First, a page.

According to U.S. national security advisor Jake Sullivan, U.S. President Joe Biden and Chinese leader Xi Jinping had a virtual meeting to discuss the possibility of arms control. Biden and Xi have agreed to start the discussions on strategic stability about U.S. concerns about China’s nuclear setup.
In a Brookings Institution webinar, Sullivan said there would be an escalation of the engagement on numerous levels to ensure guardrails around this rivalry and prevent it from devolving into war. Sullivan did not elaborate on what form the discussions will take place but added that That is not the same as the Russian conflict with the formal strategic stability dialogue. The Russian case is more mature and has a deeper history. There is less maturity in the U.S. and China conflict. However, the two leaders discussed the issues regarding their conflicts. It is now up to us to have the most productive way to carry the discussion forward.
The virtual summit outcomes vs expectations
Washington has many times urged China to join Russia in the new arms control agreement. On the other hand, Beijing has stated that it is willing to engage in bilateral strategic security discussions based on equality and mutual respect.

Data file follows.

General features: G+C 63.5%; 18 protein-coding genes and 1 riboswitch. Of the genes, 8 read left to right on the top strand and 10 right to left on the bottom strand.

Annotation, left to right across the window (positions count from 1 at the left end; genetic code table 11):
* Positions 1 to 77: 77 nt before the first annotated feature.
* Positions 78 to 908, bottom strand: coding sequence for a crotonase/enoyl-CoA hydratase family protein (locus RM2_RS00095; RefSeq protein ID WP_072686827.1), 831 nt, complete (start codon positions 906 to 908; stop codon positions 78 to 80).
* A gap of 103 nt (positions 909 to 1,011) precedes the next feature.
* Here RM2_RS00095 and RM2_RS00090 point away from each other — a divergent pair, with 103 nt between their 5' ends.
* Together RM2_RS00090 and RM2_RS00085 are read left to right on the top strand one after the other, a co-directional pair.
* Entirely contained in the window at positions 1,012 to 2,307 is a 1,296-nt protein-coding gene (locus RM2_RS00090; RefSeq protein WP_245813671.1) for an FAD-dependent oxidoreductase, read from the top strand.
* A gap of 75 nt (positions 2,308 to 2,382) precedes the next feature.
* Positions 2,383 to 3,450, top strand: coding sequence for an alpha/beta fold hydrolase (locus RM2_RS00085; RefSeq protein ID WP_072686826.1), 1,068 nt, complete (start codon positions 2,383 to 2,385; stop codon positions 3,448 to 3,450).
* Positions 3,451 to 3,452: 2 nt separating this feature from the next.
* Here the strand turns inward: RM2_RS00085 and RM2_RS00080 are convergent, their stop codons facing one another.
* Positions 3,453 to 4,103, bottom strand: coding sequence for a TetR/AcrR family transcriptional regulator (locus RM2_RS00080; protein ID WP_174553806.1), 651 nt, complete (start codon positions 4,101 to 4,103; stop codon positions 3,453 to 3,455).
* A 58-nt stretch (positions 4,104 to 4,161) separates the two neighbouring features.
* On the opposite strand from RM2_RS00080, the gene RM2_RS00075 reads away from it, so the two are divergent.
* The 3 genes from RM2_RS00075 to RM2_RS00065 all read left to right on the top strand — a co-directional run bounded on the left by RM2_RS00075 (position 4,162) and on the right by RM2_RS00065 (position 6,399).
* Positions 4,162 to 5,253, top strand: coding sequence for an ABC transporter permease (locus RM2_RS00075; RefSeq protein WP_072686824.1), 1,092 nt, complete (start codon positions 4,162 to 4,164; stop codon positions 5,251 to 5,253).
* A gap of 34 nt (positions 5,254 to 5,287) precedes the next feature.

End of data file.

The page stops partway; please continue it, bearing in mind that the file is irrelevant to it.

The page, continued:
This has been the most in-depth discussion among the two leaders since Biden took office in January. The leader’s discussion took about 3-1/2 hours. However, it appears that little was done to decrease the differences that raised fears of an eventual conflict between the two superpowers.
The U.S. had hoped that the meeting would provide stability to a relationship that has been strained by a slew of concerns, notably Beijing’s assertive measures toward China’s self-proclaimed Taiwan.
Biden was alluding to the Taiwan Relations Act. This U.S. legislation compels the U.S. to equip Taiwan with the means to defend itself. However, Washington has long maintained a policy of strategic ambiguity on whether it would intervene militarily if China attacked Taiwan. We are not encouraging independence, Biden added later.
High hopes for better relations
Xi told Biden that China would take any needed decisive measures if Taiwan crossed Beijing’s red line in seeking independence in their meeting.
Biden urged his Chinese opponent to take action regarding human rights during the meeting. Xi warned that China would meet any military actions on the part of Taiwan adequately. A representative for the U.S. State Department revealed similar facts. It stated that China has agreed to let U.S. journalists currently leave and return freely, which they had previously been unable to do. According to the report, the U.S. planned to help Chinese journalists receive comparable treatment.